Ranck Family Tobacco Papers, 1902-1967

Call Number:  MG-582

1 box     5 folders, 1 scrapbook     1 cubic foot

Repository:  LancasterHistory (Organization); PV7

Shelving Location:  Archives South, Side 12

Scope and Content Note:  This collection contains a history of the tobacco industry in Lancaster County during the first half of the twentieth century, as compiled by Milton H. Ranck, based on his experience and that of his father, Jacob L. Ranck.

Creator:  Ranck, Milton H.

Conditions for Access:  No restrictions.

Conditions Governing Reproductions:  Collection may not be photocopied. Please contact Research Staff or Archives Staff with questions.

Language:  English

Source of Acquisition:  Gift of Michael L. Lestz, 30 December 2010.

Accruals:  No further accruals are expected.

Preferred Citation:  Ranck Family Tobacco Papers (MG-582), Folder #, LancasterHistory, Lancaster, Pa.

Subject Headings:

Ranck, Jacob L.

Lestz, Gerald L.

Tobacco industry. (LHo-LOC sh 85135735)

Scrapbooks. (LHo-LOC sh 85118923)

Search Terms:

Clippings (Books, newspapers, etc.)

Cooper Tobacco Company


Lancaster Leaf Tobacco Company


Newspaper clippings


Tobacco industry

Finding aids

Manuscript groups

Processing History:  Processed by RW, 2011 and finding aid prepared by KK, June 2014. This collection has been documented, preserved and managed according to professional museum and archives standards. The collection was cataloged using DACS conventions.


Folder 1 List of Cigar Manufacturers of Lancaster County, 1902

See Strasburg second section for M. H. Ranck.

Folder 2 History of Tobacco Culture and Usage, by Milton H. Ranck, 1965

“Some of the High Spots I remember of my Father,” by Milton H. Ranck about Jacob L. Ranck. Also discusses sixty-seven years in the tobacco industry, methods of handling and curing Pennsylvania 41 (a type of tobacco) up to 1554, and marketing.

Folder 3 Short histories of Milton and Jacob Ranck’s participation in the tobacco industry. 24 August – 25 September 1967.

A letter to Milton from Lancaster Leaf Tobacco Company from President Harry Hitchcock. 24 August 1967.

Letter to Mr. Ranck from Charles J. Cooper of Cooper Tobacco Company discussing the history and growth of the cigar industry. 15 September 1967.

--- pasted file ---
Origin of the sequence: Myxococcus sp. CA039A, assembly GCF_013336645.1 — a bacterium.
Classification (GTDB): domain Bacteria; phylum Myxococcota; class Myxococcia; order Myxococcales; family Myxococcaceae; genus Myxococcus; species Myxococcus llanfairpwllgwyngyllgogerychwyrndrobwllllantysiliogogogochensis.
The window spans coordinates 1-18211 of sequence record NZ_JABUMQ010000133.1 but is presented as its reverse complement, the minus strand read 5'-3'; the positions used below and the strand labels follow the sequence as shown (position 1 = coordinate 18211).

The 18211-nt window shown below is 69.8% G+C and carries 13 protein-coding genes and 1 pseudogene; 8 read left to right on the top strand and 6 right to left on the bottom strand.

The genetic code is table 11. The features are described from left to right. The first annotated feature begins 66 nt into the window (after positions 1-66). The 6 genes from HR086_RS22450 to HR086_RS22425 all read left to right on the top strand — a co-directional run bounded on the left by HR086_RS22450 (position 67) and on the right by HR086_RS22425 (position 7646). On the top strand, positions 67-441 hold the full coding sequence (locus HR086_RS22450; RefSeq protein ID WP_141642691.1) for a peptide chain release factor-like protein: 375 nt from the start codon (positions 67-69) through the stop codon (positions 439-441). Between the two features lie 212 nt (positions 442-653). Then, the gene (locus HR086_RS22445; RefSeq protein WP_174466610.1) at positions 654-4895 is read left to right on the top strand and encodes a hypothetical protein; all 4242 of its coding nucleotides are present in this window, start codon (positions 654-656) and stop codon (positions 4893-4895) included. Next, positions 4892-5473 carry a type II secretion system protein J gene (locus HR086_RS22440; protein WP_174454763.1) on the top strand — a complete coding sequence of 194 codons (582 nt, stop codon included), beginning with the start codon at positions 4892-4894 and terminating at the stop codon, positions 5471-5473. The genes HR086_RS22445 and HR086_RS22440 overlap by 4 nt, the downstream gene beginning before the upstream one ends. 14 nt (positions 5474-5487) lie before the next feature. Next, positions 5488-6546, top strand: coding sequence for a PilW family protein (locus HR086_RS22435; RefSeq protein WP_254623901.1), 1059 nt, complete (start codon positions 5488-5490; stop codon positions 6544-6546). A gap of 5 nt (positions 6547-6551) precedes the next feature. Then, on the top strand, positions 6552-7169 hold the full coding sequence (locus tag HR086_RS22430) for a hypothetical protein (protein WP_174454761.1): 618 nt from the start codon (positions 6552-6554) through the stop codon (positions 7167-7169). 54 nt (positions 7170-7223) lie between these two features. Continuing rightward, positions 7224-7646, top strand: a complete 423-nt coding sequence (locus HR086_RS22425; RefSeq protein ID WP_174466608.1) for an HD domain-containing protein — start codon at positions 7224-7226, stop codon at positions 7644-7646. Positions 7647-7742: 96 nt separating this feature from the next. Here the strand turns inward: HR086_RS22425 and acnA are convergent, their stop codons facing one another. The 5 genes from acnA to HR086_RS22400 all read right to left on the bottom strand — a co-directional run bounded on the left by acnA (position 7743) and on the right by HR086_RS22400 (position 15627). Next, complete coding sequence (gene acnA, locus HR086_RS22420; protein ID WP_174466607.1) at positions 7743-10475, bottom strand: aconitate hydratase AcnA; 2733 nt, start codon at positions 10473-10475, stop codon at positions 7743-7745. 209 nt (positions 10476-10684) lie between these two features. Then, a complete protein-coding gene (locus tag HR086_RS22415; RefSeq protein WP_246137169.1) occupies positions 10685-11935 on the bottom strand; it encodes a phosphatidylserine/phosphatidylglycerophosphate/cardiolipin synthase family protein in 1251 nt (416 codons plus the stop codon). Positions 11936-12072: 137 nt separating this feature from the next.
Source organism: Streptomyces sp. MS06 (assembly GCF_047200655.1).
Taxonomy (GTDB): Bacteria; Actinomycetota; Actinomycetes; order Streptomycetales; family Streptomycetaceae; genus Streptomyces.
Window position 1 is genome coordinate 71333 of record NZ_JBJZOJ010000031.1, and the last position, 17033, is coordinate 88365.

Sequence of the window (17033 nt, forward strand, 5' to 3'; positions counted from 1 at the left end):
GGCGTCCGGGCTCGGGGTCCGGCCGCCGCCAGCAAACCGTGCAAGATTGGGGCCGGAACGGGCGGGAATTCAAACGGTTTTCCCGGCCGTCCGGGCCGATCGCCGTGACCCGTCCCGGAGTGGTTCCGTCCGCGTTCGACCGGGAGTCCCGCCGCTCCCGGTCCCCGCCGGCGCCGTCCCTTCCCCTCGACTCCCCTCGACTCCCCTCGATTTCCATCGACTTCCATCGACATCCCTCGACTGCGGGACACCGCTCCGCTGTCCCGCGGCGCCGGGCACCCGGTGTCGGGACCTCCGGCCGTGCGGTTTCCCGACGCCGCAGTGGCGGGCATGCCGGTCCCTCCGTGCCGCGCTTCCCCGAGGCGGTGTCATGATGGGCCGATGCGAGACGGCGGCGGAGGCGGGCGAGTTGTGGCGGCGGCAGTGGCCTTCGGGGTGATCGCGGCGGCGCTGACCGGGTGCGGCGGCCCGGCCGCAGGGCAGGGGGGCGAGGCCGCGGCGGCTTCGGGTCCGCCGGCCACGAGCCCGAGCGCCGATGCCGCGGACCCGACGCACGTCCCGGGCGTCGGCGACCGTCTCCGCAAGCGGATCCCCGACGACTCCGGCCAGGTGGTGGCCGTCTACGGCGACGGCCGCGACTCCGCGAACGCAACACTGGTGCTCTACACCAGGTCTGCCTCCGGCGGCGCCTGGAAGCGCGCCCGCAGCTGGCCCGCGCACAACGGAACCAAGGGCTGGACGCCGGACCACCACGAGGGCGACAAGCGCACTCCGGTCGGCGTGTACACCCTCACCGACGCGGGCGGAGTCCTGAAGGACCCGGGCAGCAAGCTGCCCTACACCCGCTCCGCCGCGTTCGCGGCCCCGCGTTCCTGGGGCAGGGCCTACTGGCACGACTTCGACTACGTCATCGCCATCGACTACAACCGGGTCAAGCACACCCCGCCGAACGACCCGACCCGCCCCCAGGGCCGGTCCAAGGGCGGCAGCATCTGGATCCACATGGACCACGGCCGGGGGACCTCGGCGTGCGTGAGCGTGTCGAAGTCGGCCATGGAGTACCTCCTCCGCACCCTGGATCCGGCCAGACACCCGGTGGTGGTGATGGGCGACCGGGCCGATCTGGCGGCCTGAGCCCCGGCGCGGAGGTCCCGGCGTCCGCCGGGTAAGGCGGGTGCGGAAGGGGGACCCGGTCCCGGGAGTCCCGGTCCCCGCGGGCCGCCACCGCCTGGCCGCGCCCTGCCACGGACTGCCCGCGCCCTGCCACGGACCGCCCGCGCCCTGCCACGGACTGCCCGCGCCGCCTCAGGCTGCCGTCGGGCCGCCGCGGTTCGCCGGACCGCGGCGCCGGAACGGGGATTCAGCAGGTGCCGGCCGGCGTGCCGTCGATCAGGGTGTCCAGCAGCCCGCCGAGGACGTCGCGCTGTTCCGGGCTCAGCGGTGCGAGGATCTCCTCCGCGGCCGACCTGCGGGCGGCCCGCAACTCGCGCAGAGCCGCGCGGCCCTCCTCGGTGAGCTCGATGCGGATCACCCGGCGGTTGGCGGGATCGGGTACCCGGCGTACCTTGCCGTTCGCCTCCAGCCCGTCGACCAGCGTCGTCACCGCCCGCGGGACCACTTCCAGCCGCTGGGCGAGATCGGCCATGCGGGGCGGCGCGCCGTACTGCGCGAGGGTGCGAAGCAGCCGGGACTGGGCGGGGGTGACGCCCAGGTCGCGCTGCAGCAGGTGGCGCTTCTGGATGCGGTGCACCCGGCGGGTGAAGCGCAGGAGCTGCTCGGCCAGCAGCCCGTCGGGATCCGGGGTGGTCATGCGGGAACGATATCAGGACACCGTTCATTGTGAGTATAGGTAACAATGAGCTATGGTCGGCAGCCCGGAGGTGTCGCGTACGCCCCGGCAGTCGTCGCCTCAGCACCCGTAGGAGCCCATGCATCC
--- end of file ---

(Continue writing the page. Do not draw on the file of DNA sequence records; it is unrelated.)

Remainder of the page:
A letter to Milton Ranck regarding price supports from Mark S. Hess of Country Best. 25 September 1967.

 Folder 4 Names local board members and dates of their membership, 1967. Milton H. Ranck headed the Lancaster Leaf Tobacco Board of Trade from 1921-1924.

Folder 5 Letter from John Milton Ranck to Gerald L. Lestz with a list of materials compiled by Milton Ranck on the history of the tobacco industry in Lancaster County. 5 December 1968.


This scrapbook records tobacco growth in Lancaster County including problems of growth and production and especially sales and prices.  These newspaper articles feature the prominent grower and buyer, Milton H. Ranck, of Strasburg, PA during the years 1947-1959.  A picture of Mr. Ranck near the end of the volume shows him after the 68th year of tobacco buying.  An article also discusses his achievement at his 50th year anniversary. The articles begin with a report of the 1947 crop.  Emphasis is given to supply and pricing.  Notice of Ranck’s activities as a buyer is first dated 2 April 1948.  The series of 1949 articles begins with an image of tobacco for sale in Mr. Ranck’s warehouse, the same year news of a good 5 cent cigar appeared.

The government had an early involvement in the industry’s trade practices; some considered the practices unfair.  Farmers who sold their crops for 28 cents at times also received a tractor (4/17/48).  In 1949, the government began offering crop insurance to all who wanted it. The Agricultural Department gave price support to the 1950 crop of Pennsylvania seed leaf filler type 41 most of which was grown in the county (2/6/50) and used as filler in cigar production.  More filler was grown in 1948 than binders. (12/20/48) In 1951, many chose to participate in the government’s price support plan because they became dissatisfied with warehouses refusing their crops. (12/16/51) The government, however, instituted a grading program causing prices to drop because the farmers mixed high and low grades (2/17/51) according to officials.  Federal experts said that the Lancaster County farmers had a lot to learn.

This assessment of the Lancaster County farmer does agree sharply with that of Mr. Ranck (1/17/52). At the time the scrapbook was compiled, Lancaster County produced more cigar leaf tobacco than any other county in the United States and practically all of that was grown in Pennsylvania.  “There is nothing like him anywhere else in the great United States and that means the world—the Lancaster County farmer.”

The scrapbook preserves a very interesting article on the problems of storage of tobacco and several remedies are found in “Long Storage of Tobacco for Late Market Possible.”  Remedies are made quite explicit (3/27/48).  Strains of disease-resident tobacco are pictured with growers including Milton Ranck.

Two major tobacco buyers were the Bayork Cigar Company and General Buyers. A comment of the speed with which crops sometimes sold follows: “When the multi-million dollar Lancaster County tobacco starts ‘to move’ business knows no season.  And in 1949 it moved into high gear on Christmas Eve.  The major buyer of the fragrant weed hardly could be passed off as Santa Claus, but they were all right there Saturday, buying up everything they could at a reported price of 30 and 13 cents.” (12/25/49 and 12/27/49)

A picture showing the hand-rolling of cigars is shown on 3/18/56—the picture of 244 workers dates from 1912.  Inside the shop is a sign, “Positively no smoking”.

Following the newspaper articles is a section of the sales and purchases of Mr. Ranck.  His political and civic projects conclude the volume.